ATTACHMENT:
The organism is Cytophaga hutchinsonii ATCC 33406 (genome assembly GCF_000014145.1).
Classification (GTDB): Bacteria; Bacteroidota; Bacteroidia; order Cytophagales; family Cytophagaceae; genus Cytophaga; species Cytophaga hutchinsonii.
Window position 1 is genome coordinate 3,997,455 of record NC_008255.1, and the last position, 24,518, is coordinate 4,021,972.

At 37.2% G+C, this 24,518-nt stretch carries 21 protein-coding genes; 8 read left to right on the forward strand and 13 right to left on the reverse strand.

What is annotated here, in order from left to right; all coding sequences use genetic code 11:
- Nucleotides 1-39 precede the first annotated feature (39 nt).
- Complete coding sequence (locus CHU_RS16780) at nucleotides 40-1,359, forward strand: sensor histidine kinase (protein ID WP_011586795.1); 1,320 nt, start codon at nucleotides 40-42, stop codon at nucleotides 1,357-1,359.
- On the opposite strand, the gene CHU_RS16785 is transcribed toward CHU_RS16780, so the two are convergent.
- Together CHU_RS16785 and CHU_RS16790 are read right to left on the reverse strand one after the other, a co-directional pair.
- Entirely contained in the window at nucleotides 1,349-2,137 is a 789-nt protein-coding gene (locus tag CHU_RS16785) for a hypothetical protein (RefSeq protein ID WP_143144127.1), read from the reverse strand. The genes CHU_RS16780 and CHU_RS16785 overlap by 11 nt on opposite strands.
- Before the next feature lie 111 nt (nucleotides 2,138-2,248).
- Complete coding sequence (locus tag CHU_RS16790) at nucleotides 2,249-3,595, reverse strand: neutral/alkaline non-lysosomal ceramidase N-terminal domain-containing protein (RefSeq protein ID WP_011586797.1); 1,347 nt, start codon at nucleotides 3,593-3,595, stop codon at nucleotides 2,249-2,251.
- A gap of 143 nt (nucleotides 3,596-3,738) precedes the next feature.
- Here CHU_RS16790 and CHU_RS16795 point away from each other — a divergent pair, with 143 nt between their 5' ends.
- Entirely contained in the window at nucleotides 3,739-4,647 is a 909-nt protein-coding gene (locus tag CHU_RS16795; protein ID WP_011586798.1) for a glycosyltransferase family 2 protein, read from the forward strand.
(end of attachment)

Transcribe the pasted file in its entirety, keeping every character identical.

The organism is Cytophaga hutchinsonii ATCC 33406 (genome assembly GCF_000014145.1).
Classification (GTDB): Bacteria; Bacteroidota; Bacteroidia; order Cytophagales; family Cytophagaceae; genus Cytophaga; species Cytophaga hutchinsonii.
Window position 1 is genome coordinate 3,997,455 of record NC_008255.1, and the last position, 24,518, is coordinate 4,021,972.

At 37.2% G+C, this 24,518-nt stretch carries 21 protein-coding genes; 8 read left to right on the forward strand and 13 right to left on the reverse strand.

What is annotated here, in order from left to right; all coding sequences use genetic code 11:
- Nucleotides 1-39 precede the first annotated feature (39 nt).
- Complete coding sequence (locus CHU_RS16780) at nucleotides 40-1,359, forward strand: sensor histidine kinase (protein ID WP_011586795.1); 1,320 nt, start codon at nucleotides 40-42, stop codon at nucleotides 1,357-1,359.
- On the opposite strand, the gene CHU_RS16785 is transcribed toward CHU_RS16780, so the two are convergent.
- Together CHU_RS16785 and CHU_RS16790 are read right to left on the reverse strand one after the other, a co-directional pair.
- Entirely contained in the window at nucleotides 1,349-2,137 is a 789-nt protein-coding gene (locus tag CHU_RS16785) for a hypothetical protein (RefSeq protein ID WP_143144127.1), read from the reverse strand. The genes CHU_RS16780 and CHU_RS16785 overlap by 11 nt on opposite strands.
- Before the next feature lie 111 nt (nucleotides 2,138-2,248).
- Complete coding sequence (locus tag CHU_RS16790) at nucleotides 2,249-3,595, reverse strand: neutral/alkaline non-lysosomal ceramidase N-terminal domain-containing protein (RefSeq protein ID WP_011586797.1); 1,347 nt, start codon at nucleotides 3,593-3,595, stop codon at nucleotides 2,249-2,251.
- A gap of 143 nt (nucleotides 3,596-3,738) precedes the next feature.
- Here CHU_RS16790 and CHU_RS16795 point away from each other — a divergent pair, with 143 nt between their 5' ends.
- Entirely contained in the window at nucleotides 3,739-4,647 is a 909-nt protein-coding gene (locus tag CHU_RS16795; protein ID WP_011586798.1) for a glycosyltransferase family 2 protein, read from the forward strand.